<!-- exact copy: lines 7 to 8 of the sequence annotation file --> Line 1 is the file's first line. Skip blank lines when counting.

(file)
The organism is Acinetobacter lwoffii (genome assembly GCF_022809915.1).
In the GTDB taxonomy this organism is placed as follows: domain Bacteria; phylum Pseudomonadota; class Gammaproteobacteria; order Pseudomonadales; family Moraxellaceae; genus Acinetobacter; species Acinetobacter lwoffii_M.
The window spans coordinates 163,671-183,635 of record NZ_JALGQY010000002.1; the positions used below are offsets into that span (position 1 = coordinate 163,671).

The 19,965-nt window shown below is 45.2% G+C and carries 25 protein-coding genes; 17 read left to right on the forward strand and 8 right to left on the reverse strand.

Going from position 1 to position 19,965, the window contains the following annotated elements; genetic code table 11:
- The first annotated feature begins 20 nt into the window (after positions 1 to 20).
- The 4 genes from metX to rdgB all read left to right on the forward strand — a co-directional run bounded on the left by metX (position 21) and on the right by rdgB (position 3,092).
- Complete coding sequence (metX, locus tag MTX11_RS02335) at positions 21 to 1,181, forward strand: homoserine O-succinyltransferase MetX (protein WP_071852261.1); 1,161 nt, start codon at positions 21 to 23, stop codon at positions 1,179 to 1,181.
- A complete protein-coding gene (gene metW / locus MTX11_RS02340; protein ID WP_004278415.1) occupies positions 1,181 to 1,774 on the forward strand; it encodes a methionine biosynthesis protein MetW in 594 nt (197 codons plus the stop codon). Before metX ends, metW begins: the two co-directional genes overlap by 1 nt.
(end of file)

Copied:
- The 4 genes from metX to rdgB all read left to right on the forward strand — a co-directional run bounded on the left by metX (position 21) and on the right by rdgB (position 3,092).
- Complete coding sequence (metX, locus tag MTX11_RS02335) at positions 21 to 1,181, forward strand: homoserine O-succinyltransferase MetX (protein WP_071852261.1); 1,161 nt, start codon at positions 21 to 23, stop codon at positions 1,179 to 1,181.